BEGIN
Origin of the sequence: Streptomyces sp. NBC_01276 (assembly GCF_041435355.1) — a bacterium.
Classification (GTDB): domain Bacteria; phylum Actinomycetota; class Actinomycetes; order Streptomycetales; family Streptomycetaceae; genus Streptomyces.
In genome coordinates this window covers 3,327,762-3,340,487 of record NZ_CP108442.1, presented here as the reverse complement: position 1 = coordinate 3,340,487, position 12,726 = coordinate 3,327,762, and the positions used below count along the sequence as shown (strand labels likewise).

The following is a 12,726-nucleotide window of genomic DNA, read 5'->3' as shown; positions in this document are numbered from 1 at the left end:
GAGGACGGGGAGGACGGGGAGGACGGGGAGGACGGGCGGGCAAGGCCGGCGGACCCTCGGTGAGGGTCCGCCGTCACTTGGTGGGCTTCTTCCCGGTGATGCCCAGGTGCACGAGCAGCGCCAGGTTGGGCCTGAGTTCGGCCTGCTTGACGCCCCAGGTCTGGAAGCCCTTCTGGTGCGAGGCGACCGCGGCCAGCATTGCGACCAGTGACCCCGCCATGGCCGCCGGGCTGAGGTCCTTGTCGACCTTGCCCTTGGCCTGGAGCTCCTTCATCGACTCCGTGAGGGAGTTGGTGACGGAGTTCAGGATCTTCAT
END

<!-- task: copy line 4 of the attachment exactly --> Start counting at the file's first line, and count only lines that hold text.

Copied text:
The following is a 12,726-nucleotide window of genomic DNA, read 5'->3' as shown; positions in this document are numbered from 1 at the left end: